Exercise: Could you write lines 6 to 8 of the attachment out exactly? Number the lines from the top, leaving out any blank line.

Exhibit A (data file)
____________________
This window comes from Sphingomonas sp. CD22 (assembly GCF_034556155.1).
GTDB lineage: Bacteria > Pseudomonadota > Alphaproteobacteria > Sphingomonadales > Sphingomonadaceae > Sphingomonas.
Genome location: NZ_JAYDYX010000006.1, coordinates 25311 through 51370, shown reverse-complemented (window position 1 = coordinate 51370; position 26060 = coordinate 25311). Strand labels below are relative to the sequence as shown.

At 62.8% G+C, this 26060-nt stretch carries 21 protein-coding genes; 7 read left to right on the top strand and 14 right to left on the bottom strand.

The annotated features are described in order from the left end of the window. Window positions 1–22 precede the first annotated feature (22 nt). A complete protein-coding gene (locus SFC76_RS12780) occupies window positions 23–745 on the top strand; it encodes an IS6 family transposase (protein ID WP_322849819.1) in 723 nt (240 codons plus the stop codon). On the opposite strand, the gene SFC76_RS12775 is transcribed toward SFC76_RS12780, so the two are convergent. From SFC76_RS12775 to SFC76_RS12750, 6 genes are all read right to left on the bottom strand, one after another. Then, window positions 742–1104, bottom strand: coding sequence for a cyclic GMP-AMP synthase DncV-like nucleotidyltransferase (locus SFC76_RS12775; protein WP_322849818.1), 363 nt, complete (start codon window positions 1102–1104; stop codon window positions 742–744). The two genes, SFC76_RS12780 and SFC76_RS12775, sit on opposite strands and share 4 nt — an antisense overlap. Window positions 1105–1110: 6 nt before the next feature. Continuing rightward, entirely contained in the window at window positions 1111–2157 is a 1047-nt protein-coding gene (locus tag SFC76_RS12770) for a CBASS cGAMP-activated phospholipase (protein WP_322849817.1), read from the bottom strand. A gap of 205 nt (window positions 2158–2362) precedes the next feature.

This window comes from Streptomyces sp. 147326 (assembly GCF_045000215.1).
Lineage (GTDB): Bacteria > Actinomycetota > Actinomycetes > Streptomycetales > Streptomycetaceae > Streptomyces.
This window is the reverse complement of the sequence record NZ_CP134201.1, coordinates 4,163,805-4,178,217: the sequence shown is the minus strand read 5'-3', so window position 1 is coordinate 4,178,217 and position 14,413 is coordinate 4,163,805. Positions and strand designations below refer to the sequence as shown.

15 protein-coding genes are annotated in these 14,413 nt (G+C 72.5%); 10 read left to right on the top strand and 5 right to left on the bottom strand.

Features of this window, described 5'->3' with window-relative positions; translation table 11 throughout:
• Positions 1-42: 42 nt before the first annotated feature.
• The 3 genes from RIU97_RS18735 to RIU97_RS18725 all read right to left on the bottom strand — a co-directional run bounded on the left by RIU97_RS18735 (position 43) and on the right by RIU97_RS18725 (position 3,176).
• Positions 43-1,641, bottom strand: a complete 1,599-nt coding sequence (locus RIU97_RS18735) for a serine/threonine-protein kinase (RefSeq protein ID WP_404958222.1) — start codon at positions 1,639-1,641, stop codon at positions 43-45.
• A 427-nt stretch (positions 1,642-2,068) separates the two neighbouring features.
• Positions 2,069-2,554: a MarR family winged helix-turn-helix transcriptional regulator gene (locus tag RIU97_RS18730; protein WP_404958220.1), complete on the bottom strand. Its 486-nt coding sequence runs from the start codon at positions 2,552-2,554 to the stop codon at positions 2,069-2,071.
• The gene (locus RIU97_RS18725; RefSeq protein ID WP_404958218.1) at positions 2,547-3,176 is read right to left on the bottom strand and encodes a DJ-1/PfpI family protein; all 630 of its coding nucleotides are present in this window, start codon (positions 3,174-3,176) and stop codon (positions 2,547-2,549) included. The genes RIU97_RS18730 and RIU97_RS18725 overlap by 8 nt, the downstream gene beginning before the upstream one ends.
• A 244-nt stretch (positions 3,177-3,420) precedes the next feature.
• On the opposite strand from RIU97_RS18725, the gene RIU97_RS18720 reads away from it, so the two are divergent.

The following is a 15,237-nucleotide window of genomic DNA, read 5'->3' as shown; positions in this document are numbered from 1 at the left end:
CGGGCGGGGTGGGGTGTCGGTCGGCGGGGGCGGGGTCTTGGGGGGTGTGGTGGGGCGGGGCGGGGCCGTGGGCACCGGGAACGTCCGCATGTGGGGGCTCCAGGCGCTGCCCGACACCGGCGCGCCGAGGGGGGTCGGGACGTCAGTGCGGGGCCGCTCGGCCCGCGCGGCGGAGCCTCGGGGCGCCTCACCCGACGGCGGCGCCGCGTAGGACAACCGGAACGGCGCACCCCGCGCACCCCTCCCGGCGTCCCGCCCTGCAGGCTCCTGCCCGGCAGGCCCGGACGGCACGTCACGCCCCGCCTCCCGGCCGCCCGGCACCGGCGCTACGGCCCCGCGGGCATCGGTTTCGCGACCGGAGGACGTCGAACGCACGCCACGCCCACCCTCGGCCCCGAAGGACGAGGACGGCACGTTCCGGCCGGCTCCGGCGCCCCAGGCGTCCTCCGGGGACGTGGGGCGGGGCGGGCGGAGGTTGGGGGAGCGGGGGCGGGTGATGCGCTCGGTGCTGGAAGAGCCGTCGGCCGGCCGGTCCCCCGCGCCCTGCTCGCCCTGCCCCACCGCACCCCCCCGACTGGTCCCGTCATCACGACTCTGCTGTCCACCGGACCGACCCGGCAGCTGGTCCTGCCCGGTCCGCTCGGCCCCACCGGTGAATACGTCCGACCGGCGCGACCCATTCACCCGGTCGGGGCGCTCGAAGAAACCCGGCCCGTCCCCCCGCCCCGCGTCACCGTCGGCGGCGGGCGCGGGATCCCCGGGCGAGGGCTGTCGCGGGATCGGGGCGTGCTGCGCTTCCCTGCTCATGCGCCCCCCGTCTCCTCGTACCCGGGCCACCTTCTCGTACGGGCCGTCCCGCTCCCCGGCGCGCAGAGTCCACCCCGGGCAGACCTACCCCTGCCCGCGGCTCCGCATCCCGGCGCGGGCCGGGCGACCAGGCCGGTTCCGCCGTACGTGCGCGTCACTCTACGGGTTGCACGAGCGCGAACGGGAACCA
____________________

This window comes from Streptomyces sp. 147326 (assembly GCF_045000215.1).
Lineage (GTDB): Bacteria > Actinomycetota > Actinomycetes > Streptomycetales > Streptomycetaceae > Streptomyces.
This window is the reverse complement of the sequence record NZ_CP134201.1, coordinates 4,163,805-4,178,217: the sequence shown is the minus strand read 5'-3', so window position 1 is coordinate 4,178,217 and position 14,413 is coordinate 4,163,805. Positions and strand designations below refer to the sequence as shown.